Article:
The Quesnel Library is looking forward to involving the community in more programming this year and also to improving its interior space with help from the Friends of the Library, who are hosting their annual fundraising book sale next week.
Librarian Heather Lee says the Cariboo Regional District (CRD) library system recently conducted a survey of its centres in Quesnel, Williams Lake, 100 Mile House and of community libraries to get a sense of what the community wants going forward. She says they are still working through that information and creating their strategic plan based on the information they collected, but there are a few points that stand out from the survey.
“One of the things people were asking for across the board was an increase in library programming,” said Lee. “One of the ways we are going forward with this is we are looking toward our community to find people who are willing to lead workshops or programs. It could be anything from beekeeping to bicycle repair. We are open to any ideas from the community.”
Lee says they are also looking within their library staff members to see what talents they would like to share. Some of their ideas include showing movies, craft time, story time and paint nights.
“We’re looking in the library and out in the community for volunteers and ideas,” said Lee.
Improving the consistency of the customer service experience within the region was another item that came out of the CRD’s survey.
“We’re looking at ways of bringing our policies in line,” said Lee. “Customer service is definitely something we are looking at focusing on, and we’re looking at increasing consistency across the CRD.”
Another focus will be to look at ways to increase collaboration with other community agencies, and Lee says the Friends of the Library (FoL) is a great example of this.
The FoL, which was formed in 2007 and incorporated in 2010, is a small volunteer group that raises money through an annual used book sale, memberships and grants, to support the library. Right now, the FoL is helping update the Quesnel Library’s interior.
“They will help us purchase new shelving to make the interior spaces more comfortable and a little more welcoming,” said Lee. “The most significant way the community can assist with this is supporting the Friends of the Library book sale.”
All the money raised at the book sale directly supports FoL initiatives at the Quesnel Library. Over the years, the book sale has helped the FoL provide the library with two-wheeled carts for patrons’ use, a large projection screen on the meeting room wall, a mural in the children’s area painted by Leigh Cassidy, Lego kits and base pads for the Lego Club, padded stacking chairs, tables, two multi-game wooden boards, a laminating machine with film, a metal button-making machine with supplies and a treasure chest and prizes for summer programs.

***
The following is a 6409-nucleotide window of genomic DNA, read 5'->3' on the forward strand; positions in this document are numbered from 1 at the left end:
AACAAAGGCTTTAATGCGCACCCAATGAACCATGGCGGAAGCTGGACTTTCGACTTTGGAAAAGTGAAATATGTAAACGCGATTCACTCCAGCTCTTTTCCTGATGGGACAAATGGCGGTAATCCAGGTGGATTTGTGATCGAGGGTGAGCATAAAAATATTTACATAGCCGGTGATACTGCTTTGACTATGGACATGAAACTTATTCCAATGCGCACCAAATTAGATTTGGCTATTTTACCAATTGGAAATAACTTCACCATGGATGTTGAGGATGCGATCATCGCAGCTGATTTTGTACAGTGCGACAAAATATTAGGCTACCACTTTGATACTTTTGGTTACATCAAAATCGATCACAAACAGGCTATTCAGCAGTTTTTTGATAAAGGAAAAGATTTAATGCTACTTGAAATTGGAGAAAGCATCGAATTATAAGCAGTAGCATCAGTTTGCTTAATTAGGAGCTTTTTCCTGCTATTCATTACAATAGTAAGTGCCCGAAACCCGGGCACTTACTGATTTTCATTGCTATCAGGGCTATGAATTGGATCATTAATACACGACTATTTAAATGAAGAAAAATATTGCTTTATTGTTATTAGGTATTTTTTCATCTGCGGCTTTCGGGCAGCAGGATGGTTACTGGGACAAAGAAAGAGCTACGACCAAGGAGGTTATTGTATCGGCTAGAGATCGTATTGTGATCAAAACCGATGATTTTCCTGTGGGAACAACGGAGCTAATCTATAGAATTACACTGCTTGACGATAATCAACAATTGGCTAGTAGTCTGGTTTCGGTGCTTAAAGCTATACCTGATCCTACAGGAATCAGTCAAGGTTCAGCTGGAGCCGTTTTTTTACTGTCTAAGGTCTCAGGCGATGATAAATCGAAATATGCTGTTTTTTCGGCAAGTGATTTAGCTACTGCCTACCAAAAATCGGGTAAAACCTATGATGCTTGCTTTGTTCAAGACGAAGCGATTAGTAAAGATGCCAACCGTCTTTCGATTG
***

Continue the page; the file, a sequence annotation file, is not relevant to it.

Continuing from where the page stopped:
This year’s FoL book sale takes place Sept. 24-28 at the Quesnel Library in the back meeting room. The sale will be held Tuesday, Wednesday, Thursday and Friday from 2-5 p.m. and Saturday from 10 a.m. to 4 p.m. Entrance is through the east side door of the library building.
All books are by donation, and the sale will include books previously donated by community members and books that have recently been purged by the library, and FoL members say there really is something for everyone, with a children’s section, a non-fiction section and books about everything from travelling to gardening, many of which look brand-new. Two storage rooms have been filled with boxes of books that will be carefully set out for this year’s sale.
The book sale usually raises about $2,000 each year, and after the sale, books that didn’t sell get taken to Seasons House, Maeford Place and local First Nations band offices.
This year, the FoL are not asking for book donations, as their storage is already full.
The book sale started about 10 years ago, and along with raising much-needed funds, it is also a chance for community members to learn about the Friends of the Library and find out how to join. There will be FoL application forms at the book sale, and forms are also available at the library. During the book sale, if someone donates $10, they can have a one-year membership, or if a senior donates $5, they can have a one-year senior membership. Members are added to the FoL contact list and receive information about events such as presentations and the book sale.
The FoL is a non-profit group that meets quarterly to discuss and prepare programming ideas for the library. The FoL regularly brings in a number of speakers and presenters to talk about a wide variety of subjects, and they work with Literacy Quesnel and the Quesnel and District Community Arts Council to hold an annual writing contest.
At the library, programming will start in October, and people are encouraged to visit the library’s Facebook page to find out about new books, special events and ongoing programs.
Lee says they will definitely have a Halloween program and a Christmas craft night, and they have a few more fun ideas up their sleeves.
To learn more about the Quesnel Library, call 250-992-7912, stop in at 101-410 Kinchant St. or email firstname.lastname@example.org.